Citizens' Engagement and Civil Society

Picture of citizens with one raising his hand

“Today more than ever, Parliaments are working harder to develop their capacity to better respond to the increased scrutiny and growing expectations from people for more efficient and effective service from their representatives.”

  • Common Principles for Support to Parliaments, Inter-Parliamentary Union, 2014

Representative democracies are being transformed by long-term trends such as declining trust in representative institutions, personalization of politics, digitalization and new forms of political participation.

In particular, non-electoral forms of representation, including new citizen forums and deliberative tools, are achieving a higher profile. The establishment of assemblies composed of randomly elected citizens such as the Convention Citoyenne pour le Climat in France and the Constitutional Convention in Ireland, are examples of the growing importance of deliberative democracy in Europe.

Covid-19 has also accelerated long-term trends of transformation including digitalization of politics.

In both form and function, effective Parliaments strive to be transparent, responsive, and accountable to the citizens they represent and serve. 

INTER PARES supports parliaments in this objective.

Picture of speakers in the workshop

Key events:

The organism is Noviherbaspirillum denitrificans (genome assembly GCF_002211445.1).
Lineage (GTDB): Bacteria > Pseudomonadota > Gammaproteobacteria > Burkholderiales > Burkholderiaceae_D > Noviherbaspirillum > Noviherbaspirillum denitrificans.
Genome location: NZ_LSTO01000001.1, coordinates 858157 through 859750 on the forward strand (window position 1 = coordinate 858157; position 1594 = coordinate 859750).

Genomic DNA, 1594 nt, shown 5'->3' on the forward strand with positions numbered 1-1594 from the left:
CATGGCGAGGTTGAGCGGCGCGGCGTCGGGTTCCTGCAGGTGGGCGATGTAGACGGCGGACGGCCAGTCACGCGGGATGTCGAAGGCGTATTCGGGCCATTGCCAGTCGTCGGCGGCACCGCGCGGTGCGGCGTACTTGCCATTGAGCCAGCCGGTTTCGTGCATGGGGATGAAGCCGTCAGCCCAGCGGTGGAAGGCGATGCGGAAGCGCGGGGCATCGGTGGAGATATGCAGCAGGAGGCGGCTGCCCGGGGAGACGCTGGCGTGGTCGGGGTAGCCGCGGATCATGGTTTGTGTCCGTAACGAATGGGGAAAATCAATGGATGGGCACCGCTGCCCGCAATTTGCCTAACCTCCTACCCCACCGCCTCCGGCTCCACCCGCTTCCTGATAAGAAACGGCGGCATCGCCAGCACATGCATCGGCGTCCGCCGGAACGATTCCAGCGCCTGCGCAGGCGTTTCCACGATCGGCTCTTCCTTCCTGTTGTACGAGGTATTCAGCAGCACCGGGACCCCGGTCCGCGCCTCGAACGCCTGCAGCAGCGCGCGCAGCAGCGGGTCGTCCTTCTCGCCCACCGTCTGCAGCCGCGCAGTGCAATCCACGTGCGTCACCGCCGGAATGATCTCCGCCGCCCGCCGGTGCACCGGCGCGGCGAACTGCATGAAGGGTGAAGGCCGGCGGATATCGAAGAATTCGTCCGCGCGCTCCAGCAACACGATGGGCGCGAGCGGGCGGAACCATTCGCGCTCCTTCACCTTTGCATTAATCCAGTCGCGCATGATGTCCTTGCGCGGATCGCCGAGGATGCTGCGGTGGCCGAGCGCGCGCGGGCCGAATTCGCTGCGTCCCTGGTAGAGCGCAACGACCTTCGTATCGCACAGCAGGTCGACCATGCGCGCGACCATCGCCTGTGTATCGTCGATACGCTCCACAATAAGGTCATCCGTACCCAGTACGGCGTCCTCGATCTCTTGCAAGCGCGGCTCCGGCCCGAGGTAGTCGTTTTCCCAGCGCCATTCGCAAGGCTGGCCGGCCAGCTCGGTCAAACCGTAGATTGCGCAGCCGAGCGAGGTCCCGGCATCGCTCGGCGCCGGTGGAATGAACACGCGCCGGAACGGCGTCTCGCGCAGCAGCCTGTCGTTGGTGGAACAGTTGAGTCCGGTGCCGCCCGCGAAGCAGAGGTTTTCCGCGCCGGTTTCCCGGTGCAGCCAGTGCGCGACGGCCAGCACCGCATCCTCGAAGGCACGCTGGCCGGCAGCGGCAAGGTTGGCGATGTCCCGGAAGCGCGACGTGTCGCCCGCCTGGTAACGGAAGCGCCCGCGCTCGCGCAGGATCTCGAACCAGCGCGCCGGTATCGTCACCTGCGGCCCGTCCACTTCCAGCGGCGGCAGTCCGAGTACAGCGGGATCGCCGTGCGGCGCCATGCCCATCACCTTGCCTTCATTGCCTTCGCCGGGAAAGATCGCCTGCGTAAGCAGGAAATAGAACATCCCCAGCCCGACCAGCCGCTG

• INTER PARES Parliamentary Monitoring Organisation (PMO) Workshop on 17 January 2020

Participants explored the ways in which Parliaments can partner with PMOs to build more effective, inclusive Parliamentary institutions. It also identified means and mechanisms for PMOs and Parliaments to establish partnerships and explored how PMOs and Parliaments can strengthen each other’s work.

  • Parliaments and Democratic Innovations (PDI) online conference on 1, 8 and 10 December 2020

This event explored the transformative potential of citizens’ assemblies and deliberative forums, to develop a framework enabling a comparative approach to assess the impact digital technologies might have on parliamentary democracy, and to provide policy makers and practitioners with a map to orientate themselves in the debate about the evolution of representative democracy and its impact on parliaments.

Members of the Working Group on Parliaments and Democratic Innovations (PDI)

  • European Parliament
  • OECD
  • EUSR Office in Bosnia and Herzegovina
  • Professor of Politics, University College Dublin
  • European Commission
  • Professor of Politics and International Studies, University of Leeds
  • Advisor to the President of the French Speaking Parliament of Brussels
  • Italian Chamber of Deputies
  • EEAS

Peer-to-peer partnerships and communication with citizens and civil society

The following partnerships include a prioritiy dedicated to citizens' engagement and civil society:

  • Bhutan - Enhancing Parliamentary communications and dialogue capacities, including e-Parliament initiatives, enabling the Parliament of Bhutan
  • Bolivia - Strengthening the use of digital technologies to engage citizens during the legislative process
  • Chile - Strengthening citizen participation mechanisms and transparency
  • Cote d’Ivoire Senate - Strengthening the Senate’s representative capacities
  • Cote d’Ivoire National Assembly - Strengthening civil society and citizen participation, in particular for the Ivorian youth
  • Guinea Bissau - Enhancing representation and citizen engagement
  • Malaysia – Open Parliament
  • Malawi - Strengthening capacity for outreach and dialogue with citizens and civil society
  • Montenegro - Increased capacities of the Parliament of Montenegro in the conduct of oversight of public policies